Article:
Many, many years ago I was a bartender in London. On one of the two or three sunny-ish days in the year I lived there, I was shocked to see my patrons dragging the pub’s tables and chairs onto the sidewalk to enjoy a pint underneath that warm, yellow glowy thing peeking through the clouds. A brainwashed Vancouverite, I ran outside and told everyone to bring their drinks back inside. My incredulous manager asked me what I was doing.
“You can’t drink outside!” I stammered, as if the notion was as plain to see as the sky is grey. “It’s illegal!”
“Why on Earth would it be illegal to have a pint outside?”
And I had no reply. I had never questioned the absurdity of Vancouver’s prohibition, and had falsely assumed it was somehow universal.
Well, this week Satan must be looking for his fuzzy mittens and snow pants, because Vancouverites got one step closer to something much of the world already takes for granted: public consumption of alcohol.
It’s shocking, I know. Something so sinful and reckless will surely bring about our ruin as a modern-day Sodom and Gomorrah. Or maybe—and hear me out on this—we should actually allow grown adults to enjoy a refreshing alcoholic beverage of their choosing, outside, in public, on a sunny day. It’s a radical proposal.
Last year in the wake of restaurant and bar closures due to the Virus That Shall Not Be Named, the City of Vancouver decided to throw us plebs a bone. While the provincial government changed the B.C. Liquor Control and Licensing Act more than five years ago to make it easier for municipalities to allow public drinking if they so choose, few cities have taken the province up on the offer until recently. Last August, following North Vancouver’s lead, Vancouver’s city council launched a modest trial program to allow public drinking in four plazas. Shockingly, the world did not end.
Last week’s proposed provincial tweak to the liquor licensing law promises to finally empower Vancouver’s parks board to move forward with an expanded pilot project in 22 parks and beaches, which it obviously should. While Vancouver loves to toot its horn about its “world class” status, nothing could be further from the truth. We certainly have real estate prices on par with the world’s most important cities, but in some other respects Vancouver remains a backwards, unsophisticated backwater. Our province’s archaic liquor laws are but one of many examples (another being our embarrassing lack of jai alai courts).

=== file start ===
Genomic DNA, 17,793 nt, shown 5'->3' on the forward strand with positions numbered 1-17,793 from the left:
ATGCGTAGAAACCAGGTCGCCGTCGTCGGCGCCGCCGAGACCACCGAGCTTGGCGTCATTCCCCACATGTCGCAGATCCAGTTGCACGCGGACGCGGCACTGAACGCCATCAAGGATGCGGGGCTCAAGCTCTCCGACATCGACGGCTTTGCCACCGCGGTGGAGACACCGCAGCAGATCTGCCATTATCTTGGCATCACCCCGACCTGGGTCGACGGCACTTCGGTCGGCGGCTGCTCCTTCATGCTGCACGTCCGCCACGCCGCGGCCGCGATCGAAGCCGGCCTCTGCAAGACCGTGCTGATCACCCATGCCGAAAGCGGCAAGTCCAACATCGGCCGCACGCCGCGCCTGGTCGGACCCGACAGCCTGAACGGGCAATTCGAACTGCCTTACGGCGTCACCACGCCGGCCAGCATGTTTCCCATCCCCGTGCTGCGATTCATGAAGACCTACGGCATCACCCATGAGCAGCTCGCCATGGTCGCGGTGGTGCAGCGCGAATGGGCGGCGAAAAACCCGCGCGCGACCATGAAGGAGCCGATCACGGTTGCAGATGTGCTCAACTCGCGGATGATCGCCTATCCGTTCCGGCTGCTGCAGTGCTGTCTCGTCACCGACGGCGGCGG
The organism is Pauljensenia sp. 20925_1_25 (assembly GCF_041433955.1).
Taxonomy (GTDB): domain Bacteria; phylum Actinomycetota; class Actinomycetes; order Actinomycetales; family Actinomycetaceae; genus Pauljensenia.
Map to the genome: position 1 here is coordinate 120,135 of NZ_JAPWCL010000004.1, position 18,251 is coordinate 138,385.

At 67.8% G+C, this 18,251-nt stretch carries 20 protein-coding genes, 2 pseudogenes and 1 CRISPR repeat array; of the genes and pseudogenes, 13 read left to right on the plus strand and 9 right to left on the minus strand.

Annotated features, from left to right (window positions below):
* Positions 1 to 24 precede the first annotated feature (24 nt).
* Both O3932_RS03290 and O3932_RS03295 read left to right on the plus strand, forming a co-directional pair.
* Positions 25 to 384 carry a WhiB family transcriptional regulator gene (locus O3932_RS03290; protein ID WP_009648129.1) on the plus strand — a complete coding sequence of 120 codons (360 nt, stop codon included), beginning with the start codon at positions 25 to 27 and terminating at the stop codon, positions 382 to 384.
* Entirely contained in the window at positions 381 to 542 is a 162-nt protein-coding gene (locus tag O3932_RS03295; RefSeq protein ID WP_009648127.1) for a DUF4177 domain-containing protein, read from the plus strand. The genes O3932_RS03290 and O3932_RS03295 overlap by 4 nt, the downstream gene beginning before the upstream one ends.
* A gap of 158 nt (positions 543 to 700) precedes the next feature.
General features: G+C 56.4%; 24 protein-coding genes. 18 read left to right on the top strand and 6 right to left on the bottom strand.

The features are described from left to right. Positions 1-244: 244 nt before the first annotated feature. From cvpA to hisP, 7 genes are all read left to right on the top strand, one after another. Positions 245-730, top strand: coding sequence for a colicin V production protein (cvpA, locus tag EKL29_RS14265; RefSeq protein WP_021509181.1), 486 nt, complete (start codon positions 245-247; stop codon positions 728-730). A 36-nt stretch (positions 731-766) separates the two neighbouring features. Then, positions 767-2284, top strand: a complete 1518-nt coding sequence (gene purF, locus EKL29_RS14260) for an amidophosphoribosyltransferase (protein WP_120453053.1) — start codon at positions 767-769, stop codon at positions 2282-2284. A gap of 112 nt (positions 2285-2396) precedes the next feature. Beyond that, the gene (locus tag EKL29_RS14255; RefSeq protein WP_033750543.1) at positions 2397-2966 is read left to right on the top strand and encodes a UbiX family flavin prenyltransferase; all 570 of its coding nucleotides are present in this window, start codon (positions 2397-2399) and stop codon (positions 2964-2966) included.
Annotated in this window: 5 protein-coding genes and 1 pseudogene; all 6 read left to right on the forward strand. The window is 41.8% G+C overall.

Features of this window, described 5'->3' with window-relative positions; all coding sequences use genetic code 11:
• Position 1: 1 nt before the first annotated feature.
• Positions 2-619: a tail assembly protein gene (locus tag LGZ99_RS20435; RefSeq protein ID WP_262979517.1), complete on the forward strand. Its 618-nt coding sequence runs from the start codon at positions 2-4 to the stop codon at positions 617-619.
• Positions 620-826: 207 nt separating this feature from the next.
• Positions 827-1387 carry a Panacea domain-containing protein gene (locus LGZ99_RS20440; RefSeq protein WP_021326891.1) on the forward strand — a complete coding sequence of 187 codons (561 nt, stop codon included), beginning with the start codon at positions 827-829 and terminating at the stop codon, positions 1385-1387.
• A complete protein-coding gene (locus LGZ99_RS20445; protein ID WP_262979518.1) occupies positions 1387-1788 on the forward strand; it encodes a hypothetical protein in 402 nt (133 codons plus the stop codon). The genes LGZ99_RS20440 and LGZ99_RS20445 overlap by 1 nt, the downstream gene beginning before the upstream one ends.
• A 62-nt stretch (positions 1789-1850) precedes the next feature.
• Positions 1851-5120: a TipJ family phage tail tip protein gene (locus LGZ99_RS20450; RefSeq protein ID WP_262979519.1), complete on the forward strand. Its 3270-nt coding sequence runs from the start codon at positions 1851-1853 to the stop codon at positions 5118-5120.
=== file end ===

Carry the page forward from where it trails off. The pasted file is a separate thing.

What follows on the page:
As I discovered as a young London bartender, all across legitimately world-class cities, having a pint en plein air is a time-honoured tradition. Tables and chairs fill Europe’s public squares as soon as spring’s sunshine warms the air. In Japan, ice cold beer is sold from outdoor vending machines. The mere thought of a day at the beach without some bevvies is enough to put the average Aussie’s togs in a twist. Even in Hong Kong, the Chinese government doesn’t begrudge the right to drink a refreshing San Miguel outside on a hot, humid night.
Sharing a drink outside, as it turns out, is a wonderful way for a city to get to know itself. It’s the kind of unrushed public social interaction that allows people to relax and connect. And Vancouver, where public socializing is usually limited to stand-up paddleboards and dragon boats, could use a drink, frankly.
So, if all of these wonderful places that Vancouver aspires to emulate can manage the odd drink outside without society crumbling, why can’t we?
Supporters of the outdoor-drinking ban worry that allowing public drinking would lead to an increase in problematic drinking, public intoxication, and alcohol-related nuisances. And, let’s be honest, they’re probably right about that. However, the issue isn’t nearly as bad as some make out. Not even close.
First, problematic public drinking already exists, and clearly the ban on public consumption doesn’t deter some people (I may or may not be one of them). The people who drink to excess in public will do so regardless of its legality, so by banning public consumption, only law-abiding citizens are penalized.
Second, there are already plenty of laws in place to deal with alcohol-related public nuisances. Canada’s Criminal Code prohibits causing a disturbance while drunk in a public place, carrying up to six months in jail and a $5,000 fine for those convicted. Similarly, the B.C. Liquor Control and Licensing Act prohibits being drunk in a public space, empowering police officers to arrest sloshed citizens without a warrant.
Getting drunk in public would still be illegal—however, simply having a beer or a bottle of wine while you watch the sunset at English Bay would not.
I think we’re ready, Vancouver.
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